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  • Autumn Cruz / acruz@sacbee.com

    Jose L. Beltran, an assistant nurse manager, wears an anti-flu face mask at Sutter General Hospital in Sacramento. Flu shots aren't an option for Beltran, who once had an allergic reaction to them.

  • Dr. Christian Sandrock hopes the mask requirement will coax health care workers to get the flu shots that some have previously shunned.

Q&A: Why your doctor may be wearing a mask

Published: Monday, Feb. 20, 2012 - 12:00 am | Page 1B
Last Modified: Monday, Dec. 31, 2012 - 6:42 pm

Don't be surprised if, the next time you see your doctor, her medical advice to you sounds a little muffled.

The health officers of Sacramento and Yolo counties last summer issued a new rule that health care workers who don't receive a flu vaccine must wear a protective mask at work, all flu season long.

All four major health care systems in the region – Sutter, Kaiser Permanente, Mercy and the UC Davis Medical Center – are enforcing the rule.

Nationwide, 64 percent of health care workers got the shot last flu season.

The rates are much higher at hospitals, such as UC Davis, that require vaccination for their employees (except individuals who opt out for medical reasons).

Dr. Christian Sandrock, health officer of Yolo County and associate professor of medicine at UC Davis, explains the change:

Why are clinicians wearing masks this year when they didn't before?

It's basically a policy shift based on the idea that we want people to be vaccinated. You have to wear the mask every day you work for the duration of the flu season, like six weeks, and that can be burdensome and annoying for people. They might choose a one-time shot instead. And second, it's pushing the mask to people who really don't want the shot, for patient safety.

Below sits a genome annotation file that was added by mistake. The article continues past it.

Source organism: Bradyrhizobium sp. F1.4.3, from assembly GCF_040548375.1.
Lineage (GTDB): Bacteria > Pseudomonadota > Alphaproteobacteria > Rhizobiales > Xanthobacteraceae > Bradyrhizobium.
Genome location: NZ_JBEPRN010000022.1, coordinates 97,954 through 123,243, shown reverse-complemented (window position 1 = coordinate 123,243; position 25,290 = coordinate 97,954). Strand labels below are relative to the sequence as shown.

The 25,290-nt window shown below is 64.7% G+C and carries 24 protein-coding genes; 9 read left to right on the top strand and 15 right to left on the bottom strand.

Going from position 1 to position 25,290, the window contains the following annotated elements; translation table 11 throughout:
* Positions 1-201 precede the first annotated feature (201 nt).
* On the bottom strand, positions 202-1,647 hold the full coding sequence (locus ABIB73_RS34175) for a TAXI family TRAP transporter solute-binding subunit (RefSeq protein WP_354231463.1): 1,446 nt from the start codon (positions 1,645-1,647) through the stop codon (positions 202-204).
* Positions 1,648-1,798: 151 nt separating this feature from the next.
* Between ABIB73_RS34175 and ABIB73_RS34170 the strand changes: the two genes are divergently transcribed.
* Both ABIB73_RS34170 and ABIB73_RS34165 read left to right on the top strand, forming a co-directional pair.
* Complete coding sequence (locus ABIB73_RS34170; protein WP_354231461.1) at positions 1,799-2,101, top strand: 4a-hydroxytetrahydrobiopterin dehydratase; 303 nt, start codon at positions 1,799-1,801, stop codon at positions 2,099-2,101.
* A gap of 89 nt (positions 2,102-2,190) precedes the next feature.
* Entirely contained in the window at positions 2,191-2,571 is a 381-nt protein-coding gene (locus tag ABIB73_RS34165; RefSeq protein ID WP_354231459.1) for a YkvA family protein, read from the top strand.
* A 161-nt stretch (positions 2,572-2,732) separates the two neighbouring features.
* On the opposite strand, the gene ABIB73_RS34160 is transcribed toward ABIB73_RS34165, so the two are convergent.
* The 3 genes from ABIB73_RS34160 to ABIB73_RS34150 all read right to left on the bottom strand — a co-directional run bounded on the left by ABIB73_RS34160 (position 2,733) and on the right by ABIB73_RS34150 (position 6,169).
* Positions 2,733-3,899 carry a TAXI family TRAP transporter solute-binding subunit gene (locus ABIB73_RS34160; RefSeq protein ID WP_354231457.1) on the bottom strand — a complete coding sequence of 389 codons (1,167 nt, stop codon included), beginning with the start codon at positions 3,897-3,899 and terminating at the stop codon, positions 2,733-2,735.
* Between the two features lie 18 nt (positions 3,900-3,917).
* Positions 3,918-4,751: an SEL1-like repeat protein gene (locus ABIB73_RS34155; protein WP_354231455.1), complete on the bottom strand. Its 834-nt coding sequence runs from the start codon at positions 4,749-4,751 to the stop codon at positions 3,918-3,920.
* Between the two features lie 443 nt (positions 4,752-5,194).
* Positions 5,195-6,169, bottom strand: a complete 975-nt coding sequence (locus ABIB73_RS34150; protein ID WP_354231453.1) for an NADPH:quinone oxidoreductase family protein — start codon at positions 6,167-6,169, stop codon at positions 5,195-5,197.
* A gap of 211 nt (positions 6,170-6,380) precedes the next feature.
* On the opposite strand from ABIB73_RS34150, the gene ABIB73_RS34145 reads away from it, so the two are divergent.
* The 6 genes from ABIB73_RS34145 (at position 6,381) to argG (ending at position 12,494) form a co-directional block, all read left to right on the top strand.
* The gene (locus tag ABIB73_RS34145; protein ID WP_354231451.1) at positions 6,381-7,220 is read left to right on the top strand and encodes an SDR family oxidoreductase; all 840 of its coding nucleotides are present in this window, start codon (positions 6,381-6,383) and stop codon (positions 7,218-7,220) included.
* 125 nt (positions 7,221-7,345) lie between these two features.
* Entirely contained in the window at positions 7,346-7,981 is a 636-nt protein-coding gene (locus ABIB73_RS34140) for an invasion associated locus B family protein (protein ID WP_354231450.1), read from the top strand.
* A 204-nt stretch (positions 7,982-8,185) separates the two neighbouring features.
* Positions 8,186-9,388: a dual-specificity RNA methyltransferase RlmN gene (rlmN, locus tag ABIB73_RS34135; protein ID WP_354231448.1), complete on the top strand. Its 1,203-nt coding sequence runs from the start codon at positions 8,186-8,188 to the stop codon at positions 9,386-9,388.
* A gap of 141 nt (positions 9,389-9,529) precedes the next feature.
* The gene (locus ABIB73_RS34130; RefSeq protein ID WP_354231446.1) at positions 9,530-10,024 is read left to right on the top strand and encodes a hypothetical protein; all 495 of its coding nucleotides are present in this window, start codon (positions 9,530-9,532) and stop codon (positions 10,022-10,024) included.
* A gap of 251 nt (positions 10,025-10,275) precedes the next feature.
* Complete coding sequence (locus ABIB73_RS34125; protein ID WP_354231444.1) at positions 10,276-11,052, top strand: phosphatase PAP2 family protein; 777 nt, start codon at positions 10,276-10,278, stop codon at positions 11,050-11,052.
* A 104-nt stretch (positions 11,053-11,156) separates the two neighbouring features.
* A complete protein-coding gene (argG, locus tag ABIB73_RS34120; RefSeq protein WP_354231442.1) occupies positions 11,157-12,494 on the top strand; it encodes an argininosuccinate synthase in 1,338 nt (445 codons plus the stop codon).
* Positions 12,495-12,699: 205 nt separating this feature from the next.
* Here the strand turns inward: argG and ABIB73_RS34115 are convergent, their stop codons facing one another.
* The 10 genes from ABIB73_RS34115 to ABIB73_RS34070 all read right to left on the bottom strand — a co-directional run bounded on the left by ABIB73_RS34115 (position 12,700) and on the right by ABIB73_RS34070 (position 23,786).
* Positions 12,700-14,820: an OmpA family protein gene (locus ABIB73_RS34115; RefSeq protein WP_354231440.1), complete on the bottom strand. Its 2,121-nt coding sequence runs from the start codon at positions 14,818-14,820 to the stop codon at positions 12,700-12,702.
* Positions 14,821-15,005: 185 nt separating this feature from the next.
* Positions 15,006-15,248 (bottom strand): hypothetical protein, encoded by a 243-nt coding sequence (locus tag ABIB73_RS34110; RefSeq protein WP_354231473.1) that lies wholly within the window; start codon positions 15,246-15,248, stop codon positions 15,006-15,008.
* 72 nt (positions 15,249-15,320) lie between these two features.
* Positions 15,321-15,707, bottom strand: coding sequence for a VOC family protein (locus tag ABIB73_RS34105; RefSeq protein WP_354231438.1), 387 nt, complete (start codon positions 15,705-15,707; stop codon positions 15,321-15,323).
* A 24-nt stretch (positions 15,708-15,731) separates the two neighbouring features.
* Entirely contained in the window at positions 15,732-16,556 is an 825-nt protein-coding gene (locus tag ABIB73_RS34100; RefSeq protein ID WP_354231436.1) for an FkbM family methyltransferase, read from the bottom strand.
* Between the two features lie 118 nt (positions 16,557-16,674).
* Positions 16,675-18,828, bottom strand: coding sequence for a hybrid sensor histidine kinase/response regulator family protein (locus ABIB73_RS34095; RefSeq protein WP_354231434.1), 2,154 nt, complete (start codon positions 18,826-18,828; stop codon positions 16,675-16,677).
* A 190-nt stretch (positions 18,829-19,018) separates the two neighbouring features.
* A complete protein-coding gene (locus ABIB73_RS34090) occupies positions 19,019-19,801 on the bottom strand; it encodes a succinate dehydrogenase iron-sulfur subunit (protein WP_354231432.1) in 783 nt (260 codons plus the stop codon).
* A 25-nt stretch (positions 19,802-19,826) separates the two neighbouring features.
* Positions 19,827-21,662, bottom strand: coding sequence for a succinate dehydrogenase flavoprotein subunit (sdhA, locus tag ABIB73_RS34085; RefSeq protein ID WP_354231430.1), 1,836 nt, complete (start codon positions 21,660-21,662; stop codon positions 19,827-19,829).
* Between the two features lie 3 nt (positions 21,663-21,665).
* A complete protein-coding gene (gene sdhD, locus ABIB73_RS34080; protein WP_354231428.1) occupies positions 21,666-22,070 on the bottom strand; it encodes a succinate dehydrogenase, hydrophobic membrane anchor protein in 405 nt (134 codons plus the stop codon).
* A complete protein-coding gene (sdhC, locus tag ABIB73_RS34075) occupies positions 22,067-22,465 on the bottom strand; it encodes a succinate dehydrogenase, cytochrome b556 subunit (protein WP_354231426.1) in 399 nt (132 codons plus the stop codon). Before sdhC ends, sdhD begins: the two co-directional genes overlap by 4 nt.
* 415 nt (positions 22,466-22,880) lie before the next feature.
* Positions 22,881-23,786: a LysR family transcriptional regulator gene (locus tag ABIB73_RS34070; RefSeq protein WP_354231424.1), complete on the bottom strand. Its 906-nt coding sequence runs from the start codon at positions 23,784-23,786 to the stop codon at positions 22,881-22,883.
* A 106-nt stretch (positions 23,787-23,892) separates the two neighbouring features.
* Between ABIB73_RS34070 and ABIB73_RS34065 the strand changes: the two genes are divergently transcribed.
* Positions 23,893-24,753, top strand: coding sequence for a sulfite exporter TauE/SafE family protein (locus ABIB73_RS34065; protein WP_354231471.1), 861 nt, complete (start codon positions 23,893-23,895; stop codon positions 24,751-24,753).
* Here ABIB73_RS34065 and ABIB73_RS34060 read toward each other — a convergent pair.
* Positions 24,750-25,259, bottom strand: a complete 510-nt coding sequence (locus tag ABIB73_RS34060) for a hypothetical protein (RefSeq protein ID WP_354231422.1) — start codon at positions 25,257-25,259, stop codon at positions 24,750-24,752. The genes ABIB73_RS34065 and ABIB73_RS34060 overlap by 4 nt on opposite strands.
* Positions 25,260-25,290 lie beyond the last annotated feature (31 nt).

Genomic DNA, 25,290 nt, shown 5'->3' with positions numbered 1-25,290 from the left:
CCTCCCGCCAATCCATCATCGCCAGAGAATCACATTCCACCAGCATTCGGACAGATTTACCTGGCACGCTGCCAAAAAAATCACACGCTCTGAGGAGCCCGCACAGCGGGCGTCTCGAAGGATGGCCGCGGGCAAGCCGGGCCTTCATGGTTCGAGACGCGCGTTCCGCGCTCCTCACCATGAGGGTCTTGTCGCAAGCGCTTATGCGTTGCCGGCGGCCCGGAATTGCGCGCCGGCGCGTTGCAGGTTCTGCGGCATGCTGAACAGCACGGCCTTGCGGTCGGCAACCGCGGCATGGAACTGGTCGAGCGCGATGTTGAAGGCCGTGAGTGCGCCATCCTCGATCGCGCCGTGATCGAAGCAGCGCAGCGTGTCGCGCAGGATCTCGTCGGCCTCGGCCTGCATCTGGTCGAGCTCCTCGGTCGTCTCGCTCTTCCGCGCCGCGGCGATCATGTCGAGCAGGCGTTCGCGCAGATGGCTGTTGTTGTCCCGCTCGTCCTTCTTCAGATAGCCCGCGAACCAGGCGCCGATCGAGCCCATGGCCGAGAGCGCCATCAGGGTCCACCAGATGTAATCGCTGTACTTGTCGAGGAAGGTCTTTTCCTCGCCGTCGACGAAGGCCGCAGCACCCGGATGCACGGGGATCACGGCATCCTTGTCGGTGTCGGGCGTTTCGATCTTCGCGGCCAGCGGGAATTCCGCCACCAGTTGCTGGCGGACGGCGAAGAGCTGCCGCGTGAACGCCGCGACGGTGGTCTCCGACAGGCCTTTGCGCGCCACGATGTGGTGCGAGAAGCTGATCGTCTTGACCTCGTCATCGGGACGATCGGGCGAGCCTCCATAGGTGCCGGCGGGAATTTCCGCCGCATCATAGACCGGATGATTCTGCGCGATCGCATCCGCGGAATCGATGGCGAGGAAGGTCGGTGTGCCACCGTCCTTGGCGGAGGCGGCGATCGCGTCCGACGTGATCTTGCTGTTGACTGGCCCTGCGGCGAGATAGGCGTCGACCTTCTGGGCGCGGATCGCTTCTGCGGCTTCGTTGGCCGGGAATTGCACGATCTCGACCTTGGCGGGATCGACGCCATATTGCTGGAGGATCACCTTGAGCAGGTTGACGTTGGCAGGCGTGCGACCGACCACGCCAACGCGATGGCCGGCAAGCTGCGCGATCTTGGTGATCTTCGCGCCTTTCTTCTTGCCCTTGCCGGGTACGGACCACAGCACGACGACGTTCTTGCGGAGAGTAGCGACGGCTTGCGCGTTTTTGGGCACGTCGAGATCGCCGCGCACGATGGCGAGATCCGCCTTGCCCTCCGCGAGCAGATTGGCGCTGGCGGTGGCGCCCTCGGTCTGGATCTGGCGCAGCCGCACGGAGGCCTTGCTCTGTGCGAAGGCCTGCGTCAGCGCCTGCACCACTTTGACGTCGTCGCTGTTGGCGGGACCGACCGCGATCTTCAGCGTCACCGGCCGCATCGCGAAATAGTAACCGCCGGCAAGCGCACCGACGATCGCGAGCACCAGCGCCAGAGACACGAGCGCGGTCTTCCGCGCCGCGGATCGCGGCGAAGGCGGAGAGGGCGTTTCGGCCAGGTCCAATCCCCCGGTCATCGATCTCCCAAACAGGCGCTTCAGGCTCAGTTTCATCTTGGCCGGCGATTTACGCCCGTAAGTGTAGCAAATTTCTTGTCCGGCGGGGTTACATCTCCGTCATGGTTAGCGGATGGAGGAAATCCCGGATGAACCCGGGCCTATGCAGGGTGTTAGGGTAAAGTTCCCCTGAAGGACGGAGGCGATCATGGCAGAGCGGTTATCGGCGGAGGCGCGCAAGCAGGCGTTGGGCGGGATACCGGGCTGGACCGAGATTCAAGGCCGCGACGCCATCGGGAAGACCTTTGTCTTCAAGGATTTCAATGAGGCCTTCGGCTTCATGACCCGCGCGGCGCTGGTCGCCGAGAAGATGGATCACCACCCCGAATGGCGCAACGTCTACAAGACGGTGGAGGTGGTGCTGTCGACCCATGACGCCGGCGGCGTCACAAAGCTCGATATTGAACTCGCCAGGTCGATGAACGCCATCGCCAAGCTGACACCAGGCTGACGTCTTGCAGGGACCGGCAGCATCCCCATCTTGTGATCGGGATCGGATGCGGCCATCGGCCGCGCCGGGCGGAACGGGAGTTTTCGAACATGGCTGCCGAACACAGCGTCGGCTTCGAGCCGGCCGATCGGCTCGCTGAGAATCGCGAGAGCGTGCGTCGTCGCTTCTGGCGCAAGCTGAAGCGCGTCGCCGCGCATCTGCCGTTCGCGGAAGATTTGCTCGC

Who is at risk if clinicians don't wear masks, and how much risk?

The patients are the main ones at risk. How much? It's actually really hard to know. If you come in contact with an infected person and you're not vaccinated yourself, you have roughly a 15 to 20 percent chance of picking up the flu. It's not huge. The problem is most patients are medically vulnerable, so they're at a higher risk of complications from flu.

Why would a health care worker choose not to get a vaccine?

The normal excuses we hear are, "I get sick when I get the shot," or, "I never get sick and I don't need it," or, "Vaccines don't work." A handful of people, or less, will have an egg allergy or a prior reaction to the vaccination. It's pretty rare.

What are the consequences for a hospital if it doesn't enforce this?

There are none. We say it's mandated to use forceful language, but there's really not any consequence for the hospital from us in the Health Department. Outside of declaring it a public health crisis, I would not have the authority to force someone to wear a mask.

Is it necessary that workers wear masks everywhere, including non-medical settings like health education classes?

In the health care setting, yes, but outside of that, no. Obviously, if someone is sick, the best thing is not to wear a mask, but to stay home.

© Copyright The Sacramento Bee. All rights reserved.

Read more articles by Grace Rubenstein



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